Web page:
How much do you know about the aftermath of a nonfatal opioid overdose? Take our 10-question quiz to find out.
Opioids, Overdose, and Mortality: A 10-Question Quiz. The focus of reporting on the opioid crisis is the escalating number of deaths linked to acute overdose, often in an emergency department. But not all opioid overdoses are accidental or immediately deadly. What happens to those who survive an overdose? Find out what you know about the aftermath of a nonfatal opioid overdose with our 10-question quiz.
Question 1: In the year following a nonfatal opioid overdose, at what rate are survivors likely to die vs the general population?
Answer: C. About 25 times the rate of the general population. In a study that compared mortality rates between persons who survived a nonfatal opioid overdose and the demographically matched general population, the mortality rate among the former was 25 times of the latter.1
Question 2: Among those who survive a nonfatal opioid overdose, for which of the above causes of death are they at increased risk during the following year?
Answer: F. All of the above. This highlights the importance of closely monitoring both the physical and mental health of these patients following an overdose.1
Question 3: Among persons with an opioid use disorder, the risk of suicide appears to be greater than that of the general population by how much?
Question 4: During the year following an opioid overdose, are men or women more likely to commit suicide?
Question 6: Between July 2016 and September 2017, emergency department visits in the US for opioid overdoses remained the same or increased?
Question 7: True or False? Between 1980 and 2014, mortality rates related to drug use disorders rose in every county in the US.
Answer: A. True. There was a great deal of variation among counties, however, in the rates of increase in mortality, ranging from 8.2% to 8369%.5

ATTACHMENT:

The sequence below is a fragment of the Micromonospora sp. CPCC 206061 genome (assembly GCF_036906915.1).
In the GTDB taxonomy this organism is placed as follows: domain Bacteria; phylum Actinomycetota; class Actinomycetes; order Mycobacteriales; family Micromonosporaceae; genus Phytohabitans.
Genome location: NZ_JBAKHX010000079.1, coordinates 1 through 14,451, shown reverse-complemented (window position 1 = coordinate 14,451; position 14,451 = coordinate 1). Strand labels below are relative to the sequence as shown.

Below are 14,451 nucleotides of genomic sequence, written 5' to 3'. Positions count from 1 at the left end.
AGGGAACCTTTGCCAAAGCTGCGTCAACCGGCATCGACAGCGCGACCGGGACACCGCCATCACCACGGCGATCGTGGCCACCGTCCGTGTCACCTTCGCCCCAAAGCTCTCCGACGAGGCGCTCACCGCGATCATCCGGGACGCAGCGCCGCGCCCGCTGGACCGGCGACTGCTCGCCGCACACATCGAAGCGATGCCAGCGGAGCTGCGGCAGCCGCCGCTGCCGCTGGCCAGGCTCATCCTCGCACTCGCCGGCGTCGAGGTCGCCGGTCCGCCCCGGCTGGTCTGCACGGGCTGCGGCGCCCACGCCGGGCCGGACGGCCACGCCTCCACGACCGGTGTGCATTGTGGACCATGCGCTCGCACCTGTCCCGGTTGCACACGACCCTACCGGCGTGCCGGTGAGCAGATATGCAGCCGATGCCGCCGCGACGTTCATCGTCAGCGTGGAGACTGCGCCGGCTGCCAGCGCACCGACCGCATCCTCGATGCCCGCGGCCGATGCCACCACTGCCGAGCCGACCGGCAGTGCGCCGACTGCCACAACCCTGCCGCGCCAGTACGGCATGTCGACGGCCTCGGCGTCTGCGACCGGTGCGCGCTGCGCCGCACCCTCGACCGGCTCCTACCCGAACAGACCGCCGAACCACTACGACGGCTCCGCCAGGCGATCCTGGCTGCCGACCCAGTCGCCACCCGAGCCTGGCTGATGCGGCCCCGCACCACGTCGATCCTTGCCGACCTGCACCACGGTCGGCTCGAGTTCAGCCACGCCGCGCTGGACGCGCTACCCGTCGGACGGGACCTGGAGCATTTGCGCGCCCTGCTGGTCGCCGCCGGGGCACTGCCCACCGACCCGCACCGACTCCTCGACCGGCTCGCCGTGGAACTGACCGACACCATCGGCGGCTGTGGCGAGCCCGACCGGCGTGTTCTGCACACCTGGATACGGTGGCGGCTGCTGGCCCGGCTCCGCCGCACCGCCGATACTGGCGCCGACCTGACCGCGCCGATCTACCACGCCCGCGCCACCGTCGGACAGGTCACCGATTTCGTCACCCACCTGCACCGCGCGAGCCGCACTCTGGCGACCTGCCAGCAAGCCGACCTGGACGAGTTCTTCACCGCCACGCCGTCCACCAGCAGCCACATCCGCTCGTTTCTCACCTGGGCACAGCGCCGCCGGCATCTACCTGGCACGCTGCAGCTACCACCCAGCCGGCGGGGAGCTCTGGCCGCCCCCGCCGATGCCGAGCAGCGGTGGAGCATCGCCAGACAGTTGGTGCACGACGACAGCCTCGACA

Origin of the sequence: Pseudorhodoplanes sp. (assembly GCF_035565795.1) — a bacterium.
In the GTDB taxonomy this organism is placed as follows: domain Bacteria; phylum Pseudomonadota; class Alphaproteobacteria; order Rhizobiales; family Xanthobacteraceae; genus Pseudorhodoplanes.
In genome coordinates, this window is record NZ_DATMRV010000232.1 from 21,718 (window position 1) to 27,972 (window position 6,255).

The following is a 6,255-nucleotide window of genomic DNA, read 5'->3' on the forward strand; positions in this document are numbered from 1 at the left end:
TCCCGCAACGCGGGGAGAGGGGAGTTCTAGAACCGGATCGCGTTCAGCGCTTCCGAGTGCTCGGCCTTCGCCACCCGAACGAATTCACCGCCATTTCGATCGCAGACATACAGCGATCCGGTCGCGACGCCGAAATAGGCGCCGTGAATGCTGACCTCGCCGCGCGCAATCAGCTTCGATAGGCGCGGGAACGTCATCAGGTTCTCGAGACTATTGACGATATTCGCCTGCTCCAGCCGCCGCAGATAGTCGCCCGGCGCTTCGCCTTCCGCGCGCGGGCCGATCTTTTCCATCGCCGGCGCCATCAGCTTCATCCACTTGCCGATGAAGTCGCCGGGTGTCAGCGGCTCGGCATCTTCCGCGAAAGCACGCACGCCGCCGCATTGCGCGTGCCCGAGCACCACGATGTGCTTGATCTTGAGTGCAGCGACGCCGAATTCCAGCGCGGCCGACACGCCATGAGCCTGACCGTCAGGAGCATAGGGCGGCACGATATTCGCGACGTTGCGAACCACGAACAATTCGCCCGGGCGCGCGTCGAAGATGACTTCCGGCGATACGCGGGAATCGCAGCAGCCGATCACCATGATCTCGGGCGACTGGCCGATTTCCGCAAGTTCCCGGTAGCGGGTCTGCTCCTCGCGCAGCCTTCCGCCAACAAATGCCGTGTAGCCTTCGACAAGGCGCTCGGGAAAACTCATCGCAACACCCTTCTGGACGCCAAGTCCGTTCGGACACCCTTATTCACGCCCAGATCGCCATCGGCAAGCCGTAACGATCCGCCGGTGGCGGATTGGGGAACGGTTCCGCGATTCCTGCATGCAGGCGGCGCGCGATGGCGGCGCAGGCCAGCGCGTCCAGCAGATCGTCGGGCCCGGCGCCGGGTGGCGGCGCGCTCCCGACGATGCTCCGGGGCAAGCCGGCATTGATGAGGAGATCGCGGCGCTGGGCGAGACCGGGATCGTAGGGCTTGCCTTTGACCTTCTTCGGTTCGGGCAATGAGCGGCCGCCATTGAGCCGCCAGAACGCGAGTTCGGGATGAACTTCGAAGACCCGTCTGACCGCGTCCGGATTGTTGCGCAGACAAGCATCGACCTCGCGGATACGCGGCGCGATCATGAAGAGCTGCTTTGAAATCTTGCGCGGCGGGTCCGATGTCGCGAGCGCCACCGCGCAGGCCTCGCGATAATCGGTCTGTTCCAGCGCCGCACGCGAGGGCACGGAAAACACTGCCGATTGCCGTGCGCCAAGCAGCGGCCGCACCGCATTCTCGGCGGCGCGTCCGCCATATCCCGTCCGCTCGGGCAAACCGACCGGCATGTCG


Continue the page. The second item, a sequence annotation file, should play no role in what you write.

Question 8: Based on current data, what is the best estimate of the number of opioid overdose deaths that may be suicides?
Answer: C. 20% to 30%. However, it is believed that the actual number of opioid overdoses that are suicides may be higher.2
Question 9: Which of the above analgesic medications is/are associated with depression and suicidal ideation as possible adverse effects?
Question 10: True or False? Current research indicates the use of gabapentin and an opioid together significantly increases the risk of death vs when an opioid is used alone.
Answer: A. True. The use of both gabapentin with an opioid has been reported to result in a 60% increase in the odds of opioid-related death vs opioid use alone.7 As gabapentin and opioids are both frequently prescribed analgesics for the management of chronic pain, it is important to be aware of the potential increased lethality due to the combination.
References:Â 1.Â Olfson M, Crystal S, Wall M, et al. Causes of death after nonfatal opioid overdose. JAMA Psychiatry. 2018.2.Â Oquendo MA, Volkow ND. Suicide: a silent contributor to opioid-overdose deaths. N Engl J Med. 2018;378:1567-1569.3.Â Seth P, Scholl L, Rudd RA, Bacon S. Centers for Disease Control and Prevention Morbidity and Mortality Report. Overdose deaths involving opioids, cocaine and psychostimulants-United States, 2015-2016. https://www.cdc.gov/mmwr/volumes/67/wr/mm6712a1.htm?s_cid=mm6712a1_w. Published March 30, 2018. Accessed July 11, 2018.4.Â CDC Vitalsigns. Opioid overdoses treated in emergency departments. www.cdc.gov/vitalsigns. Published March 2018. Accessed July 11, 2018.5.Â Dwyer-Lindgren L, Bertozzi-Vila A, Stubbs RW, et al. Trends and patterns of geographic variation in mortality from substance use disorders and intentional injuries among US counties, 1980-2014. JAMA. 2018;319:1013-1023.6.Â Qato DM, Ozenberger K, Olfson M. Prevalence of prescription medications with depression as a potential adverse effect among adults in the United States. JAMA. 2018;319:2289-2298.Â 7.Â Gomes T, Juurlink DN, Antoniou T, et al. Gabapentin, opioids, and the risk of opioid-related death: a population-based nested case-control study. PLOS Med. 2017;14(10):e1002396.Â